Published online Jun 28, 2016. doi: 10.3748/wjg.v22.i24.5467
Peer-review started: March 25, 2016
First decision: May 12, 2016
Revised: May 17, 2016
Accepted: June 2, 2016
Article in press: June 2, 2016
Published online: June 28, 2016
Chronic hepatitis B virus (HBV) infection remains a major health problem, with more than 240 million people chronically infected worldwide and potentially 650000 deaths per year due to advanced liver diseases including liver cirrhosis and hepatocellular carcinoma (HCC). HBV-X protein (HBx) contributes to the biology and pathogenesis of HBV via stimulating virus replication or altering host gene expression related to HCC. The HBV X region contains only 465 bp encoding the 16.5 kDa HBx protein, which also contains several critical cis-elements such as enhancer II, the core promoter and the microRNA-binding region. Thus, mutations in this region may affect not only the HBx open reading frame but also the overlapped cis-elements. Recently, several types of HBx mutations significantly associated with clinical severity have been described, although the functional mechanism in most of these cases remains unsolved. This review article will mainly focus on the HBx mutations proven to be significantly related to clinical severity via epidemiological studies.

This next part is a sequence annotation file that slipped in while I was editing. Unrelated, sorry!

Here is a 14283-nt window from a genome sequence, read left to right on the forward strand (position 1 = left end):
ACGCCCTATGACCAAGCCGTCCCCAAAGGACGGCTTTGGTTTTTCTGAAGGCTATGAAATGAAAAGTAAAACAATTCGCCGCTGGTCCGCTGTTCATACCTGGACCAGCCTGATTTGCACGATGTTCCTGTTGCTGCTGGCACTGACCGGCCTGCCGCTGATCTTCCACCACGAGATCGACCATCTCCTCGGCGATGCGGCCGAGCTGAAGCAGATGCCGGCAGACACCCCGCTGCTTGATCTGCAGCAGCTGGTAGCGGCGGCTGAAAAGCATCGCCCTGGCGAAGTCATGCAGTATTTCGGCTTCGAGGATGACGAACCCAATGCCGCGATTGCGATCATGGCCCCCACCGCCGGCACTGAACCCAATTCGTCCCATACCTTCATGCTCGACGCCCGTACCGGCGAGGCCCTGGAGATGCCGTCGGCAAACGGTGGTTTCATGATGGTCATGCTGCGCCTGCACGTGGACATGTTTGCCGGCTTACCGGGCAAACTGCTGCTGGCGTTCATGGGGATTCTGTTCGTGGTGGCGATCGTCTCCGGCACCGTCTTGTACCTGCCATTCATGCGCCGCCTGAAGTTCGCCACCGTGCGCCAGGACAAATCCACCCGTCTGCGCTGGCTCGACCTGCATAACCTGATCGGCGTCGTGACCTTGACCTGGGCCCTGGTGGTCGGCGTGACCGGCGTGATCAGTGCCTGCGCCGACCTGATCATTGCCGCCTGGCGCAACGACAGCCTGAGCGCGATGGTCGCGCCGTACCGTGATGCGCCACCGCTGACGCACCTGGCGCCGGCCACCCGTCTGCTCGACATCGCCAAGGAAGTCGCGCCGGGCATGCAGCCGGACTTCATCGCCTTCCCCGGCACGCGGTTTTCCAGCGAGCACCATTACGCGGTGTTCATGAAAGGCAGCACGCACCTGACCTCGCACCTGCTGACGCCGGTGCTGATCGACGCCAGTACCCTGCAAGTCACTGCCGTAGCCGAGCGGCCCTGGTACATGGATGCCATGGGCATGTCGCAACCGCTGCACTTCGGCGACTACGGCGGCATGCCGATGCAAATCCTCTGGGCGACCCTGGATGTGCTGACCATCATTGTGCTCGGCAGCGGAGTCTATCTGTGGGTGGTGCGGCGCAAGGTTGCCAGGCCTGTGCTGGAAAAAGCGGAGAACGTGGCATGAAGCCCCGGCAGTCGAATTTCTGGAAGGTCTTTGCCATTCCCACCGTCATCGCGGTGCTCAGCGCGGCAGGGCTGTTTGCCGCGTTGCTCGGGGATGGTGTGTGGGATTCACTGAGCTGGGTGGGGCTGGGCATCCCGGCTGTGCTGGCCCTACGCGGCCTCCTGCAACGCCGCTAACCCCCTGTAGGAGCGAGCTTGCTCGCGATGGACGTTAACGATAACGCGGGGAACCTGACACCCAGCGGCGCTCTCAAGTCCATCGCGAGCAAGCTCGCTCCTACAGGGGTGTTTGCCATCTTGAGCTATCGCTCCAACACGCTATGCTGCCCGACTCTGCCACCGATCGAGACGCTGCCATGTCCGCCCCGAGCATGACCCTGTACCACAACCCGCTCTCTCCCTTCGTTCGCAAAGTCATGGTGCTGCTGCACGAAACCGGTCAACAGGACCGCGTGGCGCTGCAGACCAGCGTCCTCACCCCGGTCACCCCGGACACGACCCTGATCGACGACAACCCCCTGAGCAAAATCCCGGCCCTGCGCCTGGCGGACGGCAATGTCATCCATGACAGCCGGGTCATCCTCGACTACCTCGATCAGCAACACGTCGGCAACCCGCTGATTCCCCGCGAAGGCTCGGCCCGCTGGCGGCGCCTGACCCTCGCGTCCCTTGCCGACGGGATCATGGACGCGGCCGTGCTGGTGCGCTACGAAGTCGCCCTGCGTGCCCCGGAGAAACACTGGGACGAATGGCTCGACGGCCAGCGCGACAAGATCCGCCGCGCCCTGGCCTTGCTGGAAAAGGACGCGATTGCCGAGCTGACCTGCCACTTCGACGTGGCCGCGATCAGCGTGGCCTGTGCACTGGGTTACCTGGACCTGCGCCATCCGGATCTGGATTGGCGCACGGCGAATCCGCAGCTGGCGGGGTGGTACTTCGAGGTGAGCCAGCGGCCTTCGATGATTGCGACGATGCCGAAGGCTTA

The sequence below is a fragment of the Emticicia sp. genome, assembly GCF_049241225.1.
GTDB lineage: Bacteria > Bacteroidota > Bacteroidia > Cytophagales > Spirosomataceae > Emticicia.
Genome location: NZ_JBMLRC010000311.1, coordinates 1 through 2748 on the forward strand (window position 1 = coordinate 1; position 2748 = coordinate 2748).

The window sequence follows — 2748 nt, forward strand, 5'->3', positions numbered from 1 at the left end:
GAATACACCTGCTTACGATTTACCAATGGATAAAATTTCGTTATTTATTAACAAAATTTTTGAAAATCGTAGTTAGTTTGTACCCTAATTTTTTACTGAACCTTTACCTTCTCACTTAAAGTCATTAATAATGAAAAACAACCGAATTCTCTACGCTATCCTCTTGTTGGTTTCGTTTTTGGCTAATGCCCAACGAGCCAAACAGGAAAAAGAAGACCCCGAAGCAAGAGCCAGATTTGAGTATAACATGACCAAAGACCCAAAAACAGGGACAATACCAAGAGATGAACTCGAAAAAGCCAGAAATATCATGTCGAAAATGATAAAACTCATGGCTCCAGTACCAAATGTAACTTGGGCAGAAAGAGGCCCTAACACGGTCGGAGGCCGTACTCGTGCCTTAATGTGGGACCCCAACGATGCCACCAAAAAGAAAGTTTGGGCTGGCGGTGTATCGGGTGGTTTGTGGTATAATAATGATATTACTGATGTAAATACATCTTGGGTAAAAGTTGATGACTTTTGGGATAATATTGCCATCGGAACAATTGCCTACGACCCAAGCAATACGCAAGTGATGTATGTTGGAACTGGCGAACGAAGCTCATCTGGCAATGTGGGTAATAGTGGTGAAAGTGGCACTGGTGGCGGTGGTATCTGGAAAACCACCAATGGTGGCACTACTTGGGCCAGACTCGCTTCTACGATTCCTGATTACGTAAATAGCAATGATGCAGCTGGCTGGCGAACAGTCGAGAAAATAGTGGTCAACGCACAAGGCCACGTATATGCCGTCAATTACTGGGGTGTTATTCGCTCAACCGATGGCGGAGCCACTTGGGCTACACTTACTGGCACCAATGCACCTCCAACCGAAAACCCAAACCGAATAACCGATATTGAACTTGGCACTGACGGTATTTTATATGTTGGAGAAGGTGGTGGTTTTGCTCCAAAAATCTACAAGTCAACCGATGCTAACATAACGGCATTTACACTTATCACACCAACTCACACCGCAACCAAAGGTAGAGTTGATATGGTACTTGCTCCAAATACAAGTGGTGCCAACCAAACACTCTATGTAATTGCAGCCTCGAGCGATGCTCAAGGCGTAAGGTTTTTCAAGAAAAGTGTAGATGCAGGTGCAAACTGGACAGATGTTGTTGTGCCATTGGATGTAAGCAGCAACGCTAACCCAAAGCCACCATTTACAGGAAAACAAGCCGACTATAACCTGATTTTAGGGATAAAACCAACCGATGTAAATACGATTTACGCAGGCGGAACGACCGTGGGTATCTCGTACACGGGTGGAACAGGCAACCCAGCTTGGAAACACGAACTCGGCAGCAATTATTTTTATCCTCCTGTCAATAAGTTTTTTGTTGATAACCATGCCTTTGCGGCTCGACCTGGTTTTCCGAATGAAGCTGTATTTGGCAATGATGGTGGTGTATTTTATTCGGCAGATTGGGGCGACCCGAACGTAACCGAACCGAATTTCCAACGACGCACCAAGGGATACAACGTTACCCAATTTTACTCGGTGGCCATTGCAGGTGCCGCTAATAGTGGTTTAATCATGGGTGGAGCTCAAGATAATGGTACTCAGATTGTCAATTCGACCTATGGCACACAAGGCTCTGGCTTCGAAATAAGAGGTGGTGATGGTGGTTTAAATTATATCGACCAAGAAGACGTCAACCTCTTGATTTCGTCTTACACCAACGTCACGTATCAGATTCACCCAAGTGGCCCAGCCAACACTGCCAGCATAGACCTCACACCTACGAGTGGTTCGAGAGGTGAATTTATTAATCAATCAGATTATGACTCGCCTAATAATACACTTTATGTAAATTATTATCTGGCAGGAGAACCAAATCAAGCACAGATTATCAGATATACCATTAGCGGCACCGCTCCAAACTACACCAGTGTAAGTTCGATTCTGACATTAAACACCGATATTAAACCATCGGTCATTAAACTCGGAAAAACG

Core tip: Of hepatitis B virus (HBV)-X protein (HBx) mutations related to clinical severity, the A1762T/G1764A BCP mutation is one of the most frequently encountered HBx mutations and plays a significant role in liver disease progression in chronic patients with HBV infections. It also further contributes to disease progression by inducing mutations of other HBx mutations related to clinical severity, such as G1386A/C (V5M/L), C1653T (H94Y), T1753V (I127V) and HBx C-terminal deletion or insertion. Moreover, T1753V (I127L,T,N,S) and C1653T (H94Y) mutations in the enhancer II/BCP region and A1383C, G1386A/C (V5M/L) and C1485T (P38S) in the negative regulation domain are significantly related to severe types of liver diseases, including hepatocellular carcinoma. Furthermore, deletions or insertions affecting the C-terminal region of HBx may also contribute to the severity of the clinical outcome in chronic patients. In addition, our recent study indicated that a novel mutation type (X8Del) composed of an 8-bp deletion in the C-terminal region of the HBx could contribute to occult HBV infection in vaccinated Korean individuals via a reduced secretion of HBsAg and virions. Therefore, several distinct types of HBx mutations may contribute to HBV pathogenesis by regulating HBV replication or host genes related to cell homeostasis.